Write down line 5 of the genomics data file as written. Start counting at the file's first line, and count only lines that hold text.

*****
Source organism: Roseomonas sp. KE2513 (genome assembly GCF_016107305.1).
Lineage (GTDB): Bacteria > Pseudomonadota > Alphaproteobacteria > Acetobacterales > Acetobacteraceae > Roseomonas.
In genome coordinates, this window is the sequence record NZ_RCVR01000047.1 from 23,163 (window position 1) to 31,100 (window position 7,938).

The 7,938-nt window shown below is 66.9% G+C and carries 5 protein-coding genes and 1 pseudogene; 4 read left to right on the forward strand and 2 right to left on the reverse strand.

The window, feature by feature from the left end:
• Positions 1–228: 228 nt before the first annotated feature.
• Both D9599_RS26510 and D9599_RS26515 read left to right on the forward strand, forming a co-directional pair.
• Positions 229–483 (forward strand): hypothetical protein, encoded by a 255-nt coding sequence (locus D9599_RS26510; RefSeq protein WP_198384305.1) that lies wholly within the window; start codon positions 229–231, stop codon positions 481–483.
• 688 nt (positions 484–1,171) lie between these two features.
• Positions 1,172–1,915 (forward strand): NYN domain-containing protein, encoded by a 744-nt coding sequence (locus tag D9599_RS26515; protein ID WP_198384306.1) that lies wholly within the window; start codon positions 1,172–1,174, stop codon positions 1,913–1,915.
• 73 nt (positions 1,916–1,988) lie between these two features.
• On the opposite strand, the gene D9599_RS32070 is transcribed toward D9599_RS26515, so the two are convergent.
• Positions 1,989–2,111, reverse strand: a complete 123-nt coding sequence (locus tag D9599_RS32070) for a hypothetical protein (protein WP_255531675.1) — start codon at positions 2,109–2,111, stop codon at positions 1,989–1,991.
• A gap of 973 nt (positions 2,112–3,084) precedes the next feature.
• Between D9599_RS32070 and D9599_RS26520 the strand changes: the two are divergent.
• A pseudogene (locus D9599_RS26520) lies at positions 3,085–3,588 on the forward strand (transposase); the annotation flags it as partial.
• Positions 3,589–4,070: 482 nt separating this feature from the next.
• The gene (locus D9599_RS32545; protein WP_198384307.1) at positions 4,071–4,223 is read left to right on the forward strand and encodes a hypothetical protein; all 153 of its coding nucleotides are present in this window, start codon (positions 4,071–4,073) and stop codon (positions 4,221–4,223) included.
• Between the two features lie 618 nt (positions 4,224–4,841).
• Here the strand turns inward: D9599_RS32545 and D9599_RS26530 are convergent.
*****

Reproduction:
The window, feature by feature from the left end: